Polyps characterized as both sessile and serrated lead to as many as 30 percent of all colorectal cancers, and they’re very good at avoiding detection by CT colonography—while quite readily giving themselves up to colonoscopy—according to a study published earlier this spring in the American Journal of Gastroenterology.
Joep Ijspeert, MD, of the University of Amsterdam in the Netherlands and colleagues compared the performance of the two modalities as applied to population screening for high-risk sessile serrated polyps (SSPs) in average-risk individuals.
Patients diagnosed by CT colonography with a lesion at least 10 millimeters in size were referred for colonoscopy.
Those with lesions of six to nine millimeters were offered surveillance CT colonography followed by colonoscopy when a lesion of six millimeters or more was detected.
The researchers aggregated data from both groups to mimic American College of Radiology CT colongraphy referral recommendations.
Of 8,844 patients invited to participate, 1,276 colonoscopy and 982 CT colonography invitees agreed.
In the colonoscopy arm, 4.3 percent of individuals were diagnosed with one or more high-risk SSP lesions, compared with 0.8 percent in the CT colonography arm, the authors report.
In total, 3.1 percent of patients in the colonoscopy arm were diagnosed with high-risk SSPs as the most advanced lesion, compared with 0.4 percent in the CTC arm.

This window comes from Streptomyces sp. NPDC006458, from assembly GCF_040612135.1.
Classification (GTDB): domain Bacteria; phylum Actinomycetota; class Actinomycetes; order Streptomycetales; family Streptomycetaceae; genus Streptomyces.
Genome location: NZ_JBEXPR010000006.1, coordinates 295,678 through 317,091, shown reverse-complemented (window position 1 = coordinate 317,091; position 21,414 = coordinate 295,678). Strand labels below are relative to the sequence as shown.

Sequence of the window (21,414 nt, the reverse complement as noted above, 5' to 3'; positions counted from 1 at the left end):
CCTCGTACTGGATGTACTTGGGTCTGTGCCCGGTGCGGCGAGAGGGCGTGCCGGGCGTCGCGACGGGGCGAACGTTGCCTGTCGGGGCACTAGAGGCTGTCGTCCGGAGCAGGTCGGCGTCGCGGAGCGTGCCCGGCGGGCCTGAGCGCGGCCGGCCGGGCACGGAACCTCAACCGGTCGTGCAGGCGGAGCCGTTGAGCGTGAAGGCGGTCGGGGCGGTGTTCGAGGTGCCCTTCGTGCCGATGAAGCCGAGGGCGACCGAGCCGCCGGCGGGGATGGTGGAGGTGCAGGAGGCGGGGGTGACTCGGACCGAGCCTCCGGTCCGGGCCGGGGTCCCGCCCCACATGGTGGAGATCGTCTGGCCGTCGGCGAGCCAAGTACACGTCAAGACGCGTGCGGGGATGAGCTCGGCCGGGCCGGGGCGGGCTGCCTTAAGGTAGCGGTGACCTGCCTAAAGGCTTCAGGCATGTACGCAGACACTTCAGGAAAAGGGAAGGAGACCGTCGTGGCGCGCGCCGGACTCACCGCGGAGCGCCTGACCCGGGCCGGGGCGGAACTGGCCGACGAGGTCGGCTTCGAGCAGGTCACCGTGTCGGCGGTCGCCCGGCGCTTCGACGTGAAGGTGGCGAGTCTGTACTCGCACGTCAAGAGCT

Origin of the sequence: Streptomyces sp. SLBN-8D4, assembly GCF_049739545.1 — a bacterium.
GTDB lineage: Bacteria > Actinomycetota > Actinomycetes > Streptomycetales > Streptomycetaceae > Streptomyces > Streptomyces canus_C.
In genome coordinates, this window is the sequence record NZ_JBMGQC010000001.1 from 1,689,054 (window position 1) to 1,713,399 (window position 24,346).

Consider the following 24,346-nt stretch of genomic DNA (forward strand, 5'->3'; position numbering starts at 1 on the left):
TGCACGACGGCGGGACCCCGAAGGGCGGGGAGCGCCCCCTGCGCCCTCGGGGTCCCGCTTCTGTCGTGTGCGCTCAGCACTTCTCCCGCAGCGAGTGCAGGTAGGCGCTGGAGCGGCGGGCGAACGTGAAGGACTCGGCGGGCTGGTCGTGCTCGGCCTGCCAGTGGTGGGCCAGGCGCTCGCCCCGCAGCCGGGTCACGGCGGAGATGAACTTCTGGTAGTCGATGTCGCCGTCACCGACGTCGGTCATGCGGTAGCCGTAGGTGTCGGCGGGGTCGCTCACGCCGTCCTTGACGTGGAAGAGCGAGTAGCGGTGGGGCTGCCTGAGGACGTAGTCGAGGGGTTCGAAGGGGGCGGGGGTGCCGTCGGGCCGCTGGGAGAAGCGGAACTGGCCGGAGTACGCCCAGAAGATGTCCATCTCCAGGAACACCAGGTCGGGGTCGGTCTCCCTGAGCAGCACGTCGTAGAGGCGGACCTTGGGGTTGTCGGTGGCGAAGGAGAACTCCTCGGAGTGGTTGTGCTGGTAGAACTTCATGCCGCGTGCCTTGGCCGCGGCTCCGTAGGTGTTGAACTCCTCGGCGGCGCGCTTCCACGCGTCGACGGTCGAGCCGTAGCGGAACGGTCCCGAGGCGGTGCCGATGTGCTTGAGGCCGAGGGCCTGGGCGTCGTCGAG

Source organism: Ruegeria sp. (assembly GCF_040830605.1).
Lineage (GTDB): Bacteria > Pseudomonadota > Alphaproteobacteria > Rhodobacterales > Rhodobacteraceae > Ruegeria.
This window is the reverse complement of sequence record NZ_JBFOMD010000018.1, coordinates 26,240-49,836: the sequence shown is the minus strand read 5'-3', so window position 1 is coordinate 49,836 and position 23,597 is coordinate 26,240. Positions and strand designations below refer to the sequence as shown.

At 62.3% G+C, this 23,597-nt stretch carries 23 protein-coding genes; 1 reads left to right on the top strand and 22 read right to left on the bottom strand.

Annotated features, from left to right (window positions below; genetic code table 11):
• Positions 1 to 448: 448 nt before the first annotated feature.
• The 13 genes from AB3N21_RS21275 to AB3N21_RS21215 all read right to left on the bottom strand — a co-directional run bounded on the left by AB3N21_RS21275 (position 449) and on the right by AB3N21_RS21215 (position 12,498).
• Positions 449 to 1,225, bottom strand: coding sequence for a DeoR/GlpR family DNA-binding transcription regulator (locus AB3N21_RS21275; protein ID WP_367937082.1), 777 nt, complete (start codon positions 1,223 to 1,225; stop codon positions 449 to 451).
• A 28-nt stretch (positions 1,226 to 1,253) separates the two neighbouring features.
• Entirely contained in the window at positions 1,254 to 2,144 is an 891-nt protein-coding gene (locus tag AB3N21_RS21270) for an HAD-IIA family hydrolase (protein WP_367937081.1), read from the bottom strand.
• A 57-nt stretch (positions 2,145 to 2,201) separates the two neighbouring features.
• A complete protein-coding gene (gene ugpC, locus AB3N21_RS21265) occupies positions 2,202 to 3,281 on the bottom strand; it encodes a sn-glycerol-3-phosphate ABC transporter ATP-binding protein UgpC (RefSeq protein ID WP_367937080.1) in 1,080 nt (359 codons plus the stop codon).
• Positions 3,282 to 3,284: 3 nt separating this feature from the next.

And the current CT colonography strategy yielded markedly lower detection for especially flat high-risk SSPs (17 vs. 0), high-risk SSP located in the proximal colon (32 vs. 1) and SSPs with dysplasia (30 vs. 1).
In their discussion, Ijspeert and team conclude that these shortcomings of CT colonography as compared with colonoscopy “might have implications for the value of CT colonoscopy as a primary colorectal cancer screening tool in opportunistic screening.”
They add that results from other large screening cohorts are needed “to elaborate our findings and to determine the performance of CT colonography in the detection of advanced neoplasia, including high-risk SSPs, compared with the performance of colonoscopy, both in an opportunistic as well as a population-based screening setting taking into account other variables such as participation.”